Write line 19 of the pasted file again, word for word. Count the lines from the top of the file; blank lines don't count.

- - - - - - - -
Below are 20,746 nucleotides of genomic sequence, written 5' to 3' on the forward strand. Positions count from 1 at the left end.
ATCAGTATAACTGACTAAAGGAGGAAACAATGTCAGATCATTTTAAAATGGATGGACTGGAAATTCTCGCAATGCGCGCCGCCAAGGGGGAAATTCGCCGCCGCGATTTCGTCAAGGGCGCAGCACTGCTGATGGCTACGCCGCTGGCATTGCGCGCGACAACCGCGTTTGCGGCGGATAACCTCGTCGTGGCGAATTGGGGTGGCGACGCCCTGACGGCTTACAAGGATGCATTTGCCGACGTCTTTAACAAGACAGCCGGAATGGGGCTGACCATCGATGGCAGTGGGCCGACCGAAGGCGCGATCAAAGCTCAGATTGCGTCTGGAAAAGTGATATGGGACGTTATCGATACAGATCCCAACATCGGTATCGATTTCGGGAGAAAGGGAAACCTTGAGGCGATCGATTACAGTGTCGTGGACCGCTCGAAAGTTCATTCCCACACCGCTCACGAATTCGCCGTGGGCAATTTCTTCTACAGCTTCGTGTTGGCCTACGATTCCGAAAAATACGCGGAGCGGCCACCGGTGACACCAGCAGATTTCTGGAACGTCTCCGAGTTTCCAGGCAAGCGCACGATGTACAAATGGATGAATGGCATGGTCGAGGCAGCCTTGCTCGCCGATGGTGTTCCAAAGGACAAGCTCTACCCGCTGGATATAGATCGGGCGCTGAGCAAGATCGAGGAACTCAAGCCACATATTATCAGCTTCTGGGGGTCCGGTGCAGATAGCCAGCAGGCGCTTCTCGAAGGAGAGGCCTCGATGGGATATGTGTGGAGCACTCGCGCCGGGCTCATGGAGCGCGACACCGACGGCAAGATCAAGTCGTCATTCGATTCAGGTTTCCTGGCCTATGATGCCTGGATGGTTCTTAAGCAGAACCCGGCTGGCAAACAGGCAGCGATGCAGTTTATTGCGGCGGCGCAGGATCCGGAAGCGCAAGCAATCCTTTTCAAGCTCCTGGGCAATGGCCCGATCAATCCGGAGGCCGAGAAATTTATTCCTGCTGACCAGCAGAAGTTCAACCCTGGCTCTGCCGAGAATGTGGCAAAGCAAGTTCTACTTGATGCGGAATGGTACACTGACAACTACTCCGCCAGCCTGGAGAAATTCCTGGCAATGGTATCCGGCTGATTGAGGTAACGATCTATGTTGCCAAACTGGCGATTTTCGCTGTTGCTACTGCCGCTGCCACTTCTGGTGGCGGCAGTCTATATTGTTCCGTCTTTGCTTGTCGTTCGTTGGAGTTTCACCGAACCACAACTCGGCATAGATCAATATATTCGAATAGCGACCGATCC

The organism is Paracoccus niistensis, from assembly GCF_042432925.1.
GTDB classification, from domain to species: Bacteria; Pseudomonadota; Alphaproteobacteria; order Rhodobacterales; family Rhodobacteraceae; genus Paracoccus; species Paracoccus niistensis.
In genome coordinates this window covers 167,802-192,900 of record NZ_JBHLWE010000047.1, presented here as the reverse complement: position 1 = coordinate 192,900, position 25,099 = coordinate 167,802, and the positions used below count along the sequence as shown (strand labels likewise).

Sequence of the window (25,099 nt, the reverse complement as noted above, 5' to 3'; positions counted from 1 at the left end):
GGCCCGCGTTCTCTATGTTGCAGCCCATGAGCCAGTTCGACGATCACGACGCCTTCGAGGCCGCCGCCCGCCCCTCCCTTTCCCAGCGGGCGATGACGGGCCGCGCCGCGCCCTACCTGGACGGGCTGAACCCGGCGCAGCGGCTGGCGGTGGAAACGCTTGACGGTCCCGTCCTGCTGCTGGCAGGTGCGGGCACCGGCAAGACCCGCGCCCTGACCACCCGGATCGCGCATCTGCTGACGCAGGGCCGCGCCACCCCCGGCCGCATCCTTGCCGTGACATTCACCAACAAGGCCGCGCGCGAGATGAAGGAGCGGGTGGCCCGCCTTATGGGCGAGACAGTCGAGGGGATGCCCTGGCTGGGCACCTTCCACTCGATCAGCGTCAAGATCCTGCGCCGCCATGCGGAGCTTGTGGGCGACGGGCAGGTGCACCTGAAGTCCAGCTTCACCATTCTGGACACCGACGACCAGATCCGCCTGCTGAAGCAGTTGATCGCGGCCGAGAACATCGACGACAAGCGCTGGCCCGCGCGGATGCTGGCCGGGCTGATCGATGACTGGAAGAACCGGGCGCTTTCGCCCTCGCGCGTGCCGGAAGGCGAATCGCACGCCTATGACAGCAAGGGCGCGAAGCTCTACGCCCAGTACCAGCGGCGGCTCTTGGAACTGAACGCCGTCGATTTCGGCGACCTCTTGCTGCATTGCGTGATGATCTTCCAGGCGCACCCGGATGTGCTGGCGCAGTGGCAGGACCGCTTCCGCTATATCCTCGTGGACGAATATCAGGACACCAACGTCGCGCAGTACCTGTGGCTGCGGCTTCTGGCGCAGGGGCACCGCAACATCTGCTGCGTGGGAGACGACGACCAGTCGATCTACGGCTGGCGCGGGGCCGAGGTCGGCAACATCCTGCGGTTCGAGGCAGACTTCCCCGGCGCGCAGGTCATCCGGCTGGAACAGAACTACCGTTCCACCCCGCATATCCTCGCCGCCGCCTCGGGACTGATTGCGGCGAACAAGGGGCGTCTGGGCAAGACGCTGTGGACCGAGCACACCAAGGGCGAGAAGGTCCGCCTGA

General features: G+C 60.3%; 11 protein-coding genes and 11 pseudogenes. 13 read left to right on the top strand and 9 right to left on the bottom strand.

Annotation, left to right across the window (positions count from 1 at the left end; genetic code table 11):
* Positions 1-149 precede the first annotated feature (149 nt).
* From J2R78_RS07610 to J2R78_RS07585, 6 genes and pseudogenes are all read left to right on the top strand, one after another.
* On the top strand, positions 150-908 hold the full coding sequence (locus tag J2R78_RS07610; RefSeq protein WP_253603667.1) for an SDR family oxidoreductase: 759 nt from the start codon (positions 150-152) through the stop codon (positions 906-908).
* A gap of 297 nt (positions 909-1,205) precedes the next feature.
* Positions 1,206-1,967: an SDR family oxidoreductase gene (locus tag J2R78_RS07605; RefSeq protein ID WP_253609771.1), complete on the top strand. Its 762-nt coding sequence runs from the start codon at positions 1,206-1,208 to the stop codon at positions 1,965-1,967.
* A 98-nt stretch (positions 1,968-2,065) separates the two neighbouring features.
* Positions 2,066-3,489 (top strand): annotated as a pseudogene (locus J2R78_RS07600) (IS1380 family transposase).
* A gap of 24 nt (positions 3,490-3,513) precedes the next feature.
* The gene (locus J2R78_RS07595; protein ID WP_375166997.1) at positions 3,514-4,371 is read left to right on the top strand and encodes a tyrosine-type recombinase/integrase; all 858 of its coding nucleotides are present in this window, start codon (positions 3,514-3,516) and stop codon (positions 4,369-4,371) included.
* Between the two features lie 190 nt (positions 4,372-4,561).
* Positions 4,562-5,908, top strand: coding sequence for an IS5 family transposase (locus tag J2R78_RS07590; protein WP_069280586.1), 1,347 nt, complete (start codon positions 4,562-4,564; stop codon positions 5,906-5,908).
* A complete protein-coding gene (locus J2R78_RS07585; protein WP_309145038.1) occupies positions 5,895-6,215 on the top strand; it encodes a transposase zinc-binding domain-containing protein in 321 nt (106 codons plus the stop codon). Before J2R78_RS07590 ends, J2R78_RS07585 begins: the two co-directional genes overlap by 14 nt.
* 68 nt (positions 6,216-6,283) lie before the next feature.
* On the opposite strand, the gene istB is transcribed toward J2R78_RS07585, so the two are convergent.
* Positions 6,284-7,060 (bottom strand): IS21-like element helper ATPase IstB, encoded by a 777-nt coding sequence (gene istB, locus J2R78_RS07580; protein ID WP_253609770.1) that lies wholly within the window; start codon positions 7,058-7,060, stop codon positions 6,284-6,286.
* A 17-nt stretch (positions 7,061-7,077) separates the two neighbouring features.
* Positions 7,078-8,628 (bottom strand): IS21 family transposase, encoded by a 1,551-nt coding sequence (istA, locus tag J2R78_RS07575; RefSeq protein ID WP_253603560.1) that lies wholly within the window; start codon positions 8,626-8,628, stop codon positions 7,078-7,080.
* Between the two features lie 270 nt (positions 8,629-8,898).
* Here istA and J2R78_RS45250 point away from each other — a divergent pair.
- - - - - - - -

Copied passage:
* Between the two features lie 190 nt (positions 4,372-4,561).